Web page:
Aberystwyth hosts prestigious psychology conference
03 July 2017
More than 120 researchers from 15 different countries will gather in Aberystwyth University 5-7 July 2017 for a British Psychological Society (BPS) conference.
The BPS holds its Qualitative Methods in Psychology Conference every two years and visits Aberystwyth for the first time in 2017.
The conference is an opportunity to showcase new research, discuss qualitative methods and hear experts in the field discuss their work.
Keynote presentations will be given by three award-winning psychologists - Professor Carla Rice, Canada Research Chair at the University of Guelph, Ontario; Dr Peter Branney, Leeds Becket University, and Professor Celia Kitzinger, University of York.
Academic staff from Aberystwyth University’s Department of Psychology will also be speaking at the conference:
- Dr Sarah Riley is giving a presentation on a chapter on gender written for a new book Handbook of Critical Social Psychology and will talk about the range of research being carried out to help develop thinking about gender in today’s society.
- Dr Joseph Keenan will present his research showing on obstacles to the further development of telemedicine in rural Wales.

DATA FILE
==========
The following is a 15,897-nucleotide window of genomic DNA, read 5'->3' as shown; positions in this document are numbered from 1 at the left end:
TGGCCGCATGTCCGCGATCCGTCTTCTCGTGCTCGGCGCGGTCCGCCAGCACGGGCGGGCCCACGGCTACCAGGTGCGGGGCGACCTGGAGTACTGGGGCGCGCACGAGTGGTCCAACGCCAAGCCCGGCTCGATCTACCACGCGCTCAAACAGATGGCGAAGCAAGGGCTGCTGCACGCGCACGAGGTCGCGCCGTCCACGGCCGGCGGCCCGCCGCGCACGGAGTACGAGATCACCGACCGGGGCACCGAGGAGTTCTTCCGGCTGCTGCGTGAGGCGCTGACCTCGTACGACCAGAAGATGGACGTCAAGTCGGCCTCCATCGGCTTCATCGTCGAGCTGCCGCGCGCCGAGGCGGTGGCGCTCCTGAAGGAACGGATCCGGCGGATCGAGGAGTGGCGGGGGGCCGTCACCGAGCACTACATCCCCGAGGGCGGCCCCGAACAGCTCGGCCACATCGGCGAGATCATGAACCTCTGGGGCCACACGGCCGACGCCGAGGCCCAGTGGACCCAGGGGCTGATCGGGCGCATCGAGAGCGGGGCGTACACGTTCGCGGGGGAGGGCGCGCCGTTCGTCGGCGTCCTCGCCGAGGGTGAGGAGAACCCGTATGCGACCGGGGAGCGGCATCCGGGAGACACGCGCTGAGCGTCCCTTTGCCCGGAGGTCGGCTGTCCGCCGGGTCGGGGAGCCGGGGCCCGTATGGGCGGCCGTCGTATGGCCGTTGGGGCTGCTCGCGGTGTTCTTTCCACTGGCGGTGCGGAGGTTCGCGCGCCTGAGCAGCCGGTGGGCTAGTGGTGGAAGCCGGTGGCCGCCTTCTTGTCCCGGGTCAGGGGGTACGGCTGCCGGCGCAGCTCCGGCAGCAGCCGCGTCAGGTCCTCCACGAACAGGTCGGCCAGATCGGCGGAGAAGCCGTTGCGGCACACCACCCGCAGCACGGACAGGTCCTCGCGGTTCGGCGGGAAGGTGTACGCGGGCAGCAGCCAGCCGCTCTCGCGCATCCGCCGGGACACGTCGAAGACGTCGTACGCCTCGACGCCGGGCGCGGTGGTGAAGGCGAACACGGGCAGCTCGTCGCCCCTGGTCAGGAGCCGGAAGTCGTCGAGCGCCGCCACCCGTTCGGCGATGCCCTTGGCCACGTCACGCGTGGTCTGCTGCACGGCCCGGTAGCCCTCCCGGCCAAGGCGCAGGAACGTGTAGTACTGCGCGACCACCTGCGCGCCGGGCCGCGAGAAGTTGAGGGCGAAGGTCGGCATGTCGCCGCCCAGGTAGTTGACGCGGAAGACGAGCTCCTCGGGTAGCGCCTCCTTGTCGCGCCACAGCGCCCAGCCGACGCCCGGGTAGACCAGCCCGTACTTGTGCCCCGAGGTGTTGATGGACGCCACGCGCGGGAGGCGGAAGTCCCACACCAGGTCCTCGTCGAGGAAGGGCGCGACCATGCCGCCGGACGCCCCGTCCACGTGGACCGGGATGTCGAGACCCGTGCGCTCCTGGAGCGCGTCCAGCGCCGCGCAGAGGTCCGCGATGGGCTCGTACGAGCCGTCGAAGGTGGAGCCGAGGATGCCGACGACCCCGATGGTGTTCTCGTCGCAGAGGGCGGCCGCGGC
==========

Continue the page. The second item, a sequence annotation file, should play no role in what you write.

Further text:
- Martine Robson will speak about her three-year research study looking at how couples manage lifestyle advice after one of them has a diagnosis of coronary heart disease.
- Dr Joseph Keenan and Dr Alison Mackiewicz are also leading a workshop on the challenges and opportunities of conducting emotionally demanding research.
This year’s QMIP Conference is chaired by Dr Sarah Riley, a Reader in the Department of Psychology at Aberystwyth University and Chair elect of the British Psychological Society’s Qualitative Research Group.
“It is an honour to host this conference which brings together researchers at the cutting edge of psychology to share best practice and knowledge. Aberystwyth is a research-led university and events like this help push the boundaries of current thinking and knowledge. Qualitative researchers contribute in important ways to psychological knowledge. They use data such as speech or text to answer questions about how people experience and interpret their world, and analyse the implications this has for what they can say, think and do,” said Dr Riley.
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